In Wyly brothers' securities-fraud case, appeals court upholds SEC's ability to freeze assets

NEW YORK, N.Y. – A federal appeals court on Friday partially upheld a decision to freeze assets of relatives of two Texas businessmen who have been ordered to pay about $300 million in penalties for securities fraud.

The judges upheld the freeze against nine relatives who, they said, received ill-gotten gains from trusts set up by Sam and Charles Wyly.

But the judges said the evidence against seven other relatives was less convincing, and they ordered a lower court to review those cases.

The Securities and Exchange Commission sued the brothers in 2010, claiming that they used trusts set up in the Isle of Man to hide more than $550 million in trading profits. After a civil-court jury trial, a federal judge last year ordered Sam Wyly and the estate of Charles Wyly, who died in 2011, to pay the SEC about $300 million including interest.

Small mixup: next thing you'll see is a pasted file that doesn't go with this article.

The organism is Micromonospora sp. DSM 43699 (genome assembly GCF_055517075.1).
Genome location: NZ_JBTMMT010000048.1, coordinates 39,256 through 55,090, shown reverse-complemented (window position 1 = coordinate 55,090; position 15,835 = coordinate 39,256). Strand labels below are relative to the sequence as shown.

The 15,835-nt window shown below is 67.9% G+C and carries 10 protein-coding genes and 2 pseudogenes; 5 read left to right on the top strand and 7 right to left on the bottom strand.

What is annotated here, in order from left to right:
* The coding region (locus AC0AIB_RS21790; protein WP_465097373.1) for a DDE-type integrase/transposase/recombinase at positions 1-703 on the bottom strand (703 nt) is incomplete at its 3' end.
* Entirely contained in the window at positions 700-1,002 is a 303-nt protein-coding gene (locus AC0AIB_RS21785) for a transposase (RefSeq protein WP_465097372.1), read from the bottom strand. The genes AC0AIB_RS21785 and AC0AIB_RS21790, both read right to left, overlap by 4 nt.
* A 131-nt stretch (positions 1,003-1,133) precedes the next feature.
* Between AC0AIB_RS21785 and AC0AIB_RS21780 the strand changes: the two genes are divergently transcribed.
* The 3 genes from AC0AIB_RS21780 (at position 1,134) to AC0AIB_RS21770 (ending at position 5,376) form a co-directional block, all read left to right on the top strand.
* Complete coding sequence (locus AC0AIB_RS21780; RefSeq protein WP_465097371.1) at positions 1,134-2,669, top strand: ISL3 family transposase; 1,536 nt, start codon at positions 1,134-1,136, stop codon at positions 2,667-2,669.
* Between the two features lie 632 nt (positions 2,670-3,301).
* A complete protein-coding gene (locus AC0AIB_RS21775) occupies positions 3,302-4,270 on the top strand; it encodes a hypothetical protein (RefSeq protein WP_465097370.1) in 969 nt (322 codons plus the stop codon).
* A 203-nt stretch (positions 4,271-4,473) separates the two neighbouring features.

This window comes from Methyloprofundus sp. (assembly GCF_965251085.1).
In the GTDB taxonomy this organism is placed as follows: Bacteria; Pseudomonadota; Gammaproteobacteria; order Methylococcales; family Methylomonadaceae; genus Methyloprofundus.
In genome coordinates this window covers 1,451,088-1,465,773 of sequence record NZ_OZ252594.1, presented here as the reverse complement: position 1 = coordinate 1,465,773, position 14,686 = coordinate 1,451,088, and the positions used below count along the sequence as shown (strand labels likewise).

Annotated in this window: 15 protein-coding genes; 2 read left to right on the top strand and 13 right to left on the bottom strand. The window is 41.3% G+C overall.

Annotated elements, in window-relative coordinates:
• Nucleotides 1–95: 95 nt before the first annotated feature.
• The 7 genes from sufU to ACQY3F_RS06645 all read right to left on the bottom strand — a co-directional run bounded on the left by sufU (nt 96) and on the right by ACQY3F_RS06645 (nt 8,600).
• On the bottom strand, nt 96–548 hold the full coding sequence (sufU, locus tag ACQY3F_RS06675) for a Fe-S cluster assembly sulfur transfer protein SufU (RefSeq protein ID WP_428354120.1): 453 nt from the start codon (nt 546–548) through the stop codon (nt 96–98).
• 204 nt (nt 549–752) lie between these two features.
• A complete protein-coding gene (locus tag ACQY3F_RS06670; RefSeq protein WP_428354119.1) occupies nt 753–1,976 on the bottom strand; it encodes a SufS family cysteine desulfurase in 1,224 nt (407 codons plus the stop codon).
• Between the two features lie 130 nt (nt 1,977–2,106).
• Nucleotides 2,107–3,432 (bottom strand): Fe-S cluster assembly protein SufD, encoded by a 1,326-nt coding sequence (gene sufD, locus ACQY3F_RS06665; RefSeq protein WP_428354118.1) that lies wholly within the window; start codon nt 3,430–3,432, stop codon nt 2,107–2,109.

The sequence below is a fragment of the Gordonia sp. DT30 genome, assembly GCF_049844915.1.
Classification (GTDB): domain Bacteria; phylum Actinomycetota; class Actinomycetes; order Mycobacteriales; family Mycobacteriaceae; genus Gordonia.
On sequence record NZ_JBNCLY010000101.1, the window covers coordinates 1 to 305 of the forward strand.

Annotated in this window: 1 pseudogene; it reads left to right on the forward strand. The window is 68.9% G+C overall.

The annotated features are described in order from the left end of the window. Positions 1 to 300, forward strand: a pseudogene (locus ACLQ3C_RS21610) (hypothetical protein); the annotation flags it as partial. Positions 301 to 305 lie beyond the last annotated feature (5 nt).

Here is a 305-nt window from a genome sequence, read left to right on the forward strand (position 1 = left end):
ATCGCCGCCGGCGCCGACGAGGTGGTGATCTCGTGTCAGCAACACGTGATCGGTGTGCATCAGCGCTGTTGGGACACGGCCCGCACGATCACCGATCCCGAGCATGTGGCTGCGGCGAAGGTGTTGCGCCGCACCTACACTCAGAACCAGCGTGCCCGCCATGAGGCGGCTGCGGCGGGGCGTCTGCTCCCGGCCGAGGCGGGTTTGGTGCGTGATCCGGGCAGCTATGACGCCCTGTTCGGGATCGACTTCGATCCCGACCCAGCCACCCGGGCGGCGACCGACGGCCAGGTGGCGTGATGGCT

Two weeks later, Sam Wyly and Charles’ widow filed for bankruptcy protection, which in some instances can automatically halt collection of judgments.

The lower-court judge allowed the freeze, including assets transferred to family members, because the SEC was acting in its regulatory role. Her decision was partially upheld on Friday by a three-judge panel of the 2nd U.S. Circuit Court of Appeals in New York.

The Wyly brothers amassed a fortune owning companies including Sterling Software and the Michaels Stores craft chain.